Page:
• Disorientation in place or time.

As Alzheimer's disease progresses, memory loss, speech, thinking, and orientation troubles become more pronounced. Some people begin to believe facts that are not true, and sometimes hallucinations occur. In some cases, the patient has sleep disorders and aggressive behaviour. In the advanced stages of dementia, an individual becomes much less active and experiences difficulties in essential everyday activities (eating, cooking, and self-care).

What tests are carried out to diagnose Alzheimer's?

Only an experienced neurologist can properly diagnose Alzheimer's disease. Various tests and examinations must be carried out to ensure a reliable diagnosis. Family is often the first to notice cognitive changes in their loved ones, such as loss of memory, orientation and language. Relatives also recognize emerging deficits but repeatedly try to cover them up.

The first step includes consultation with the neurologist, blood tests, and taking stock of physical illnesses and medication history. The physical examination provides essential diagnostic information and paves the way for any follow-up tests that may be necessary. In laboratory diagnostics, blood and urine are examined for various values. It ​​gives further indications of the physical state of health.

Diagnosis is followed by a psychological test, which provides information on memory performance and the degree of severity. Finally, a doctor uses memory tests (Mini-Mental Status Test - MMST, dementia watch test, and dementia detection test - DemTect) to determine whether and to what extent the ability to think and remember is already restricted.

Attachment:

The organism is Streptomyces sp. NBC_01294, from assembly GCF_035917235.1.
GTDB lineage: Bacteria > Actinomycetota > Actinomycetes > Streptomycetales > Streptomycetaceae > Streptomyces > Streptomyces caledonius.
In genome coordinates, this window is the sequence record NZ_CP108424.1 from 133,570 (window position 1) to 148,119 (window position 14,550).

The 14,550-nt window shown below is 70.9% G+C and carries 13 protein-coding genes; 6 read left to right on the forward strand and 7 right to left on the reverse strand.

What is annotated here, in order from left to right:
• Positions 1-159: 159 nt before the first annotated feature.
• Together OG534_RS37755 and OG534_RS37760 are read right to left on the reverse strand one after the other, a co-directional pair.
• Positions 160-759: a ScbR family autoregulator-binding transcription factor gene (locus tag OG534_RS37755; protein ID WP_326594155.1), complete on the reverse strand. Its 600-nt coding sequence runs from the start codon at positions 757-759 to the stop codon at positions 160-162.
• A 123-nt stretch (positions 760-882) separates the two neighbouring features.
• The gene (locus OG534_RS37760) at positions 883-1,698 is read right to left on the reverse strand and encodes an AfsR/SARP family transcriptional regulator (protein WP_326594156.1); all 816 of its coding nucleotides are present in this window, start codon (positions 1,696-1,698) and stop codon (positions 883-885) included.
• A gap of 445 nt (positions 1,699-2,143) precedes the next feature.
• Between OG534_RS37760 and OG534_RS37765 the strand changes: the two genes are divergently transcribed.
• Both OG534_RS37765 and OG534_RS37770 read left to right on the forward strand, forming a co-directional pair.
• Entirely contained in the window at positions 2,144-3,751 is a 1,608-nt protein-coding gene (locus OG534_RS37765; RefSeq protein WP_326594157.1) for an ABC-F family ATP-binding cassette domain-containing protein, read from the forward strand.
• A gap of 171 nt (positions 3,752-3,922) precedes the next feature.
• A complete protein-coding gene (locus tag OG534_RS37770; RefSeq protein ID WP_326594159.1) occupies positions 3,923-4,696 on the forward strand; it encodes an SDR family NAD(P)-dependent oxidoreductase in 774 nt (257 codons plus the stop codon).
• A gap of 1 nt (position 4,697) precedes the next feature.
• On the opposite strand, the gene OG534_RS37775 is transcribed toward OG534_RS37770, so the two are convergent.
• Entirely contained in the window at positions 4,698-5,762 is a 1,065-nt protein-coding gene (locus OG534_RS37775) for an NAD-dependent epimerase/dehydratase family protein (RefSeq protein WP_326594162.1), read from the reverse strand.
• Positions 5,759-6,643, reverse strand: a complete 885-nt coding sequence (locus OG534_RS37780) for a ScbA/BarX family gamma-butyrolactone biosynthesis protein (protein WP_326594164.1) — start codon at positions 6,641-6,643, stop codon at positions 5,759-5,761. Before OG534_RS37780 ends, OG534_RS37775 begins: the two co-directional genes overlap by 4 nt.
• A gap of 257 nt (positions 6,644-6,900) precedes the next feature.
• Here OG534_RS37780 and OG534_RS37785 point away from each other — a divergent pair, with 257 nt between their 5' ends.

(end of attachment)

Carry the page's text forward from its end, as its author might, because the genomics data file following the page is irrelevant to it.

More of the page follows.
Imaging procedures such as brain CT and MRI scans are primarily used to rule out other conditions or to identify changes typical of Alzheimer's. Other methods, such as positron emission tomography (PET) and single photon emission computed tomography (SPECT), establish metabolic or protein changes in the brain. However, these tests are usually only necessary in unique forms of dementia and are therefore not part of routine diagnostics.

A genetic test can be helpful if there are signs of hereditary Alzheimer's disease. Healthy relatives over 18 can be tested if a corresponding gene mutation has been detected in sick family members. The accuracy with which a physician can predict an illness is almost 100%.

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The latest treatment for Alzheimer's patients